By most definitions of victory, India won the Kargil war in 1999. But it miserably failed in the battle (yes, it was a battle) of Kandahar in 2000, when the NDA government gift-wrapped and hand-delivered the ransom that Pakistan sought. India is committed for the long-haul in Kashmir: and despite the Manmohan Singh government’s confused vacillations, this is unlikely to change. Over in Assam though, the commitment to defeat ULFA waxes and wanes. Meanwhile, India’s military intervention in Sri Lanka in the late 1980s is seen as a failure causing an overreaction that has made subsequent governments reluctant to use force in the neighbourhood. The United States too lost in Viet Nam, won in Afghanistan (in the 1980s), in Iraq (in 1990). It now stands on the verge of losing Afghanistan II and Iraq II. In almost all these cases India and the United States were the stronger, better-equipped combatants. Yet they lost some and they won some. Why?

Because the outcome of the war was decided not on the battlefield. It was decided in a battle of minds, in a battle of collective resolve and in a battle in the court of public opinion. Kargil was won because Indians were overwhelmingly in support of the cause. For the same reason, India is prosecuting the long war in Kashmir. Kandahar was lost because public opinion was manipulated into ‘saving the hostages at all costs’. In Sri Lanka and periodically in Assam, domestic public opinion was against the further use of force. Similar reasons apply to the United States in its Iraqi and Afghan outings.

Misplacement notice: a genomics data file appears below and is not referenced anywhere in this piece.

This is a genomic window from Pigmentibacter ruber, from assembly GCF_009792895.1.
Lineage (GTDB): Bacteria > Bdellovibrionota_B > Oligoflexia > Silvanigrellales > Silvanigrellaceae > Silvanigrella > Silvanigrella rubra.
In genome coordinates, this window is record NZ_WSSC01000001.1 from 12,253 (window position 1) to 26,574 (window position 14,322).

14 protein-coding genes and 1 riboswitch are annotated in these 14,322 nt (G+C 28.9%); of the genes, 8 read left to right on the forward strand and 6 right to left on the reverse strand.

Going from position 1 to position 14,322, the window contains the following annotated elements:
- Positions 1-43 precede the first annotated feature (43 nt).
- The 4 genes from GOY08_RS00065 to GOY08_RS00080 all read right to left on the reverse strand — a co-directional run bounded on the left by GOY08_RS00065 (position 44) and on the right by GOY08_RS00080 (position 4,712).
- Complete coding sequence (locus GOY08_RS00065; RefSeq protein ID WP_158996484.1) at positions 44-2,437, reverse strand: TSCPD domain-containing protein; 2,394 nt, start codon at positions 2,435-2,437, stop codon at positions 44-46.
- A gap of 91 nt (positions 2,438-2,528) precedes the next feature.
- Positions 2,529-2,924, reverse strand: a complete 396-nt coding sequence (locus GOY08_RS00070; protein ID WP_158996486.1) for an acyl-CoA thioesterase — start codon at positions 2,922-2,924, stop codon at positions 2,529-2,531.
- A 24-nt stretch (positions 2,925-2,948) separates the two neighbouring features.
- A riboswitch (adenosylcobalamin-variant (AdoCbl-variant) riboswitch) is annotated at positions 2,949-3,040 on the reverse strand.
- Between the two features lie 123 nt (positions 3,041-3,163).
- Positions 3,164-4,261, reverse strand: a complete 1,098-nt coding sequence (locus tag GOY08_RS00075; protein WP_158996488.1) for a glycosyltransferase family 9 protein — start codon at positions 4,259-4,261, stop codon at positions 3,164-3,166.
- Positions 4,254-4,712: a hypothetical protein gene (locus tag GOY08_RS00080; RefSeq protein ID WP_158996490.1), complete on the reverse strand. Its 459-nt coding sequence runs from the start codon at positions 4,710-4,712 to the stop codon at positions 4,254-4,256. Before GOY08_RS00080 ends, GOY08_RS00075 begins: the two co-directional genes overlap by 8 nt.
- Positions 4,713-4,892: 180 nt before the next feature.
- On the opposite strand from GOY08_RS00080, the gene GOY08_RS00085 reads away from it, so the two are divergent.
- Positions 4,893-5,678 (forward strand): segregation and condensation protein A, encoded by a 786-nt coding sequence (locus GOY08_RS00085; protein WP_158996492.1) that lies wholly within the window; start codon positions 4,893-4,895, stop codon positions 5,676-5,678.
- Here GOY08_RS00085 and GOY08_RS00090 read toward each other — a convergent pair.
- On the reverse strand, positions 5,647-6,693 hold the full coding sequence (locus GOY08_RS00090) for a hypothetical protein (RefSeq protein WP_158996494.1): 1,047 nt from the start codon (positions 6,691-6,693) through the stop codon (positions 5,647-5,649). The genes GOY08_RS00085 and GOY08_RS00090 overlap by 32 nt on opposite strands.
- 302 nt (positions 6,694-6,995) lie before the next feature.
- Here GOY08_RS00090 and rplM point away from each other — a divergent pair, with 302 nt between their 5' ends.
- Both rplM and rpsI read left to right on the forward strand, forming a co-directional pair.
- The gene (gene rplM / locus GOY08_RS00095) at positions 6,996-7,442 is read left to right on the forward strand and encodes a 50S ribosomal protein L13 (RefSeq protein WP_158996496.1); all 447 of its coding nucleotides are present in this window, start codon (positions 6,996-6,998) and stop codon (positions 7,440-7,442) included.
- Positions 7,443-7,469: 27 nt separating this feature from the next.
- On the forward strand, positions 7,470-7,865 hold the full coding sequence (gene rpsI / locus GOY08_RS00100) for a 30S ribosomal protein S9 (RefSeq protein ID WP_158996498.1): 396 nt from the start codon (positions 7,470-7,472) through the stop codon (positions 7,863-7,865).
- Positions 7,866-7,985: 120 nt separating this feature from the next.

That public opinion matters is not new. Public support for the cause and morale during the war itself were always important. What is new is that the outcome of the war itself is increasingly decided by public opinion—with all its uncertainties, vagaries, whims and susceptibility to manipulation. Of course, this has been true in authoritarian states and closed societies for a long time, where the outcome is unquestionably what the regime says it is. In democratic societies with a free (and freewheeling media) the outcome of wars is becoming what public opinion says it is.

This poses a special challenge to open and secular democracies where there is no supremacist religion or ideology that has an irrational hold on the mind, and the media is more susceptible to manipulation by cynicism, populism or worse, by enemy interests. Indeed, technological change has shifted the control over mass media from the government to corporations and eventually, to citizens themselves. No longer can governments use their exclusive control of the “channels” to spread their “message”.